Spotlight: Susan Rathke

LSP Member Spotlight - 2014.08.25

1. How did you hear about Living Storm Productions?

I’ve worked with Bryan Royston in three shows with Madison Opera, and when we finally got around to talking about "What do you do," he began telling me about Living Storm Productions. I immediately perked up, as I've always wanted to be involved in some sort of film production. All of my actual background has pretty much been working in theater, but my love is film. I've just never been presented with the opportunity to get involved before. I've also been seriously lacking in any creative involvement whatsoever, mostly due to my own lack of motivation blah, blah, blah, and felt that getting into a collaborative effort would be a less threatening way to open myself up to confidence around creative ventures. 

2. What first interested you in film?

My mom says that the right answer to this is "Watching 'Pinocchio.'" But it's not. I'll say "Psycho." One of my earliest memories is walking into the room while my parents were watching a documentary on television about Alfred Hitchcockmovies. I happened to look at the TV right at the reveal of Norman's mother. That was my first experience with true palpable horror, I would lay in bed thinking about it, obsessing over it, and wanting to find out more about it. This may seem like a convoluted answer regarding what interested me in film, but it definitely flipped a switch in me that craved that feeling of total fright, and at that point movies were the one way to really deliver. My mother was more than happy to help me with this, weirdly, and introduced me to, "The Haunting," "Night of the Hunter," and I of course sought out watching "Psycho" in full....I still believe this is one of the most perfect movies ever made. I'm always thrilled when a movie can elicit a strong response without doing or showing too much, when you don't need to be led there in an obvious fashion. 

I went on to review movies for awhile at a paper in Seattle. That will really test your love of films! You see everything...the truly wonderful to the appalling. It was a great experience, and allowed for me to meet some of my favorite writers, directors, etc, but part of me still felt that reviewers are frustrated filmmakers. Eventually I thought "Who really wants to know how I felt about the latest 'Halloween' movie?" So now I guess it's time for me to be on the creative side of things and everyone can criticize my efforts instead of the other way around!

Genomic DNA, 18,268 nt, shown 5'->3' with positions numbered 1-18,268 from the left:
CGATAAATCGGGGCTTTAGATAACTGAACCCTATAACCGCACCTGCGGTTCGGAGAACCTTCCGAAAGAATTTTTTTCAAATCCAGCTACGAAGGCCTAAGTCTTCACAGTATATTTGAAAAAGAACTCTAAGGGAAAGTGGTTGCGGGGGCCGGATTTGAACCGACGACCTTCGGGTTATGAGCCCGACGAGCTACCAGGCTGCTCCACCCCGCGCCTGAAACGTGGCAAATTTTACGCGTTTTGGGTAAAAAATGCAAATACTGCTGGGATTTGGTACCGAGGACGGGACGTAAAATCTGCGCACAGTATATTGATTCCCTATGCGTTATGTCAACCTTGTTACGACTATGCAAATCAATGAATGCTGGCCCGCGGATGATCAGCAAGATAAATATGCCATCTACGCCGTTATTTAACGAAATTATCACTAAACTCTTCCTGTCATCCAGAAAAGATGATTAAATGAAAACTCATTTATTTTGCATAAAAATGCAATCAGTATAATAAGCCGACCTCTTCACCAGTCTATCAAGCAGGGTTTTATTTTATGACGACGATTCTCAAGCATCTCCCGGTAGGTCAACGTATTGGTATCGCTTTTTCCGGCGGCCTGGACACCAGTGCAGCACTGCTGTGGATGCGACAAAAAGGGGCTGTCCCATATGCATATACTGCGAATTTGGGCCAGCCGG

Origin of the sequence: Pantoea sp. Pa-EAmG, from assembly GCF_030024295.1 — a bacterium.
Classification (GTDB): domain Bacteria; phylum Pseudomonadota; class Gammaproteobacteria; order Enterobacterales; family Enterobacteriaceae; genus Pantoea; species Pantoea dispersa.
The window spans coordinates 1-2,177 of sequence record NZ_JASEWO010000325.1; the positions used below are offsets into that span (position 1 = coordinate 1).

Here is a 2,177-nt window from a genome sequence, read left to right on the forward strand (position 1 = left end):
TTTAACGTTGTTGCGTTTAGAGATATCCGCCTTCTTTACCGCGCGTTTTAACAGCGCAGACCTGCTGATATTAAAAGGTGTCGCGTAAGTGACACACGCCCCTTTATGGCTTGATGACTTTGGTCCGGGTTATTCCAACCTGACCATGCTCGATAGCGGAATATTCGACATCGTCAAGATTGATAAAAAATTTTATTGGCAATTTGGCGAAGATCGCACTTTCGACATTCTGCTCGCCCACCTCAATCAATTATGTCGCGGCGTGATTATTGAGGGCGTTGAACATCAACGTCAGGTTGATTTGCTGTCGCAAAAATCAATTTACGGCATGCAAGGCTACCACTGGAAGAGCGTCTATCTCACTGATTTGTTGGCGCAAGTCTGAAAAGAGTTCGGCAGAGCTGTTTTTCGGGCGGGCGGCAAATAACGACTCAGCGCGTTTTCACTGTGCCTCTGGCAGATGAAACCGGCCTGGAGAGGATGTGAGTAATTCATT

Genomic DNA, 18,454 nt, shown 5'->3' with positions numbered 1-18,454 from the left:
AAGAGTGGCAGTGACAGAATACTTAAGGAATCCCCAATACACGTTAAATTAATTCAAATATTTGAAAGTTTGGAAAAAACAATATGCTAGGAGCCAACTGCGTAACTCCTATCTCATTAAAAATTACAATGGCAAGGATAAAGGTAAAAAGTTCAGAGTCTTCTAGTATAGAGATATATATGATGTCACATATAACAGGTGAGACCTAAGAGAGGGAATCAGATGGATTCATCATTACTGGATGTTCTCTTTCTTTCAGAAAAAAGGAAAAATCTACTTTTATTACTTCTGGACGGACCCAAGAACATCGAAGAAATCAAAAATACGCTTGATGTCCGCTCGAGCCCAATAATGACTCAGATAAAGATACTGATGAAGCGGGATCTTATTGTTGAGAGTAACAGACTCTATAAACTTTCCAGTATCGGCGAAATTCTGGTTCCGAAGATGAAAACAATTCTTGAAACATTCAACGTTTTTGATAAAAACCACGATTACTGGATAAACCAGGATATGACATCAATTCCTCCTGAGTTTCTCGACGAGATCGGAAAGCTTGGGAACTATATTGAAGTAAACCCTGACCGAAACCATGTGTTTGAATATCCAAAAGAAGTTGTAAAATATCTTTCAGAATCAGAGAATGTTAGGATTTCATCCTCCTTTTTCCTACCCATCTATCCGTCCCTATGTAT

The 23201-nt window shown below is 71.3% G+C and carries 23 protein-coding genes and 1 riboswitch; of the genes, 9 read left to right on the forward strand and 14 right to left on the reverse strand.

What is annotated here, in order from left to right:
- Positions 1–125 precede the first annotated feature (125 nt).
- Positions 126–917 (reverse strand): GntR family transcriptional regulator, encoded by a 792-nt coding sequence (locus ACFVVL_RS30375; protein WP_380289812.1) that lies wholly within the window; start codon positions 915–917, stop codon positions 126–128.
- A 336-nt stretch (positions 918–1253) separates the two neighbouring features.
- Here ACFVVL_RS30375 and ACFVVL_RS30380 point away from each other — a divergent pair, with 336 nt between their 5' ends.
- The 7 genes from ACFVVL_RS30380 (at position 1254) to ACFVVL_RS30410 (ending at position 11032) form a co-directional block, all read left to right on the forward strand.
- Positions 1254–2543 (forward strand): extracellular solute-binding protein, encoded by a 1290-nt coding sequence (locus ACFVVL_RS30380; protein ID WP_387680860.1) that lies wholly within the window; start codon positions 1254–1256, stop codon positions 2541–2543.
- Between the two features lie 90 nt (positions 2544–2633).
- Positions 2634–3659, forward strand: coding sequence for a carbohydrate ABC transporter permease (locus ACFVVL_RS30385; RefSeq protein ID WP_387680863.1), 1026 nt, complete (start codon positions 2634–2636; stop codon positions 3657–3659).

3. For you, what’s the most exciting part about making a film?

Seeing how close to "Lost in La Mancha" the real experience is. Will the cameras get washed away in a flooded gully? Will a filming location be too close to a NATO aircraft target practice area? We don't get to face these challenges in theater, so I'm looking forward to the new experience. Speaking of which, I'm really looking forward to being able to start over with a reshoot if someone kicks a prop across the set. You sure don't get that in theater.

4. What is your experience in filmmaking?

None! I did some TV work on a cable access show in Seattle called "What Are You Talking About, Sherman?", which was an odd Jeopardy style game show. I was a Vanna White figure, wearing Viking gear. My name was Chi Chi Del Fuego. But otherwise it's been live theater, opera mostly, where we don't have the luxury (or frustration) of retakes.

5. What are some of your filmmaking ambitions?

Other than working on my first film? My long term film ambition is to play a zombie extra in a horror movie. Can LSP help me attain that?

— with Susan Rathke. 

Robert Westervelt